[one_half last=”no”]
Man Without Country - 'Maximum Entropy' - Cover

[one_half last=”yes”]MAN WITHOUT COUNTRY
Maximum Entropy

Release-Date: 19.01.2015
Label: Lost Balloon/ Cooperative Music

01. Claymation
02. Entropy
03. Laws Of Motion (feat. White Sea)
04. Oil Spill
05. Loveless Marriage
06. Deadsea
07. Catfish
08. Romanek
09. Virga
10. Incubation
11. Deliver Us From Evil
12. Sweet Harmony

NBHAP Rating: 4,8/5


We’re all doomed. There’s no escape of the inevitable. So let’s just all join forces and celebrate the downfall together in a shimmering party with flickering neon lights and pumping beats, right? Well, okay, that picture might be a bit extreme but you can be pretty sure that Ryan James and Tomas Greenhalf would like the metaphor of creating their music as some sort of soundtrack to the apocalypse. It’s the balance between dark lyrical territories and a certain bittersweet desolation of the words that teams up with uplifting and sonic electronic landscapes. MAN WITHOUT COUNTRY love the extremes and after a pretty impressive debut album (Foe) in 2012 and a powerful follow-up EP (Entropy Pt. 1) in 2013 their sophomore studio album Maximum Entropy takes the duo’s idea on the next level.

Originally intended as a series of EP’s the band quite quickly lost the patience of waiting to share all these songs with the world. So here we have it, Maximum Entropy, a title that basically means ‘the end of the universe’ as the two gentlemen recently explains us. It’s an enigmatic selection of stadium synthpop, cinematic anthems of despair and dark matters. MAN WITHOUT COUNTRY clearly love the contradiction of their sound. Claymation (which already opened Entropy, Pt. 1) represents the catchy side of the band.

Right after it Entropy takes a dark twist as the band unfolds its love for epic drum beats for the first time, something you can spot everywhere on the album. Synthesizer sounds shoot through the air like laser beams in a dramatic sci-fi movie shootout. And in the haze of it – Ryan James’ delicate vocals (who were recently also featured on RÖYKSOPP‘s final album) that sound both – distant and fragile, familiar and alienate. They somehow perfectly fit to the album’s sound. MAN WITHOUT COUNTRY are always best when they focus on great pop songs and put them in their specific sound corset. Laws Of Motion is a perfect example for this. Morgan Kibby and her alter ego WHITE SEA are a well-fitting addition to the duo’s sound as she and James deliver a wonderful duet in the haze of an irresistibly catchy 80s pop tune. Looks like the friendship with M83‘s Anthony Gonzalez (who supported the band from very early on) paid off once again.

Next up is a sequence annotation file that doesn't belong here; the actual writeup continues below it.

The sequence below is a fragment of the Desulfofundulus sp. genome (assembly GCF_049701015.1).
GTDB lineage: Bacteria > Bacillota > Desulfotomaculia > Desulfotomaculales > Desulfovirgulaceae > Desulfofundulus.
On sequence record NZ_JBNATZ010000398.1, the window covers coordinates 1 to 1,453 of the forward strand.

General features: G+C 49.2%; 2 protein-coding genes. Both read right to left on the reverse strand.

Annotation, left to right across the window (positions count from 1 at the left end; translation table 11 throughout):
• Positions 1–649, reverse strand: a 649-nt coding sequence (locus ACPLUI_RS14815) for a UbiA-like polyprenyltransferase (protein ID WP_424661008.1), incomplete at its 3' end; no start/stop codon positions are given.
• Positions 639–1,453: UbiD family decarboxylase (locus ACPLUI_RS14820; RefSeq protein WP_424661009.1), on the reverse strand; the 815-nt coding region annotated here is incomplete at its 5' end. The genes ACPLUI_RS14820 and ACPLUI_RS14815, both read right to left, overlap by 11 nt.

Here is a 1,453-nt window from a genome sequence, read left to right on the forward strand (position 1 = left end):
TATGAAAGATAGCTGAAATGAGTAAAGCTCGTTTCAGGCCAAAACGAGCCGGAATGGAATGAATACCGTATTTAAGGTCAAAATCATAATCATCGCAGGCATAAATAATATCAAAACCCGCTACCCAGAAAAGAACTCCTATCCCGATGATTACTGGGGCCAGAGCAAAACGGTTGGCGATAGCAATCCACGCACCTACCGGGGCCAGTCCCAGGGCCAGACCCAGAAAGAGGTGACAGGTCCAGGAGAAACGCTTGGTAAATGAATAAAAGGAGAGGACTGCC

Man Without Country - Photo by Adam Ferriss

Photo by Adam Ferriss

M83 might be the most fitting comparison as both projects share an undeniable love for the big gesture and a certain cinematic approach. You can almost imagine James performing the morbid Loveless Marriage somewhere in a dark and gloomy bar in Los Angeles’ moloch of the Blade Runner movie. Longing synthesizer pads in finest VANGELIS tradition unfold their magic while James confesses a ‘loveless marriage with my sanity.’ The floating three-minute long intro is already quite perfect but wait for the epic final. MAN WITHOUT COUNTRY constantly break with the expectations. Deadsea drowns in over seven minutes of slowly grooving wave sounds, followed by the easy-going groove of Catfish. ‘Keep up the masquerade‘ is one of the song’s key lines. Yes, sometimes these guys are hard to read.

The quality of Maximum Entropy stay on a constantly high level throughout its entire duration. Especially the previously unreleased songs like the technoesque Romanek or the catchy pop tune Virga show the enormous pop potential of the duo. But of course, in the end, all hell breaks loose when Deliver Us From Evil looses itself in dramatic drum loops and exorbitant exaggeration. There it is, the apocalypse. Boom. In the end we’re all dead, it seems… well, or relieved in a Sweet Harmony? The duo’s cover of the legendary 1993 hit by THE BELOVED might be an odd choice to end the album but it perfectly fits to its concept. Life, after all, isn’t hat bad if we all could just ‘come together, right now… oh yeah’. It’s the ultimate contradiction in the end. If you love good electronic pop music there’s no way you can ignore this. Maybe humanity got a chance after all, right?

Cinematic soundscapes meet bittersweet dark anthems – MAN WITHOUT COUNTRY’s ‘Maximum Entropy’ is 2015’s first great and ambitious pop highlight.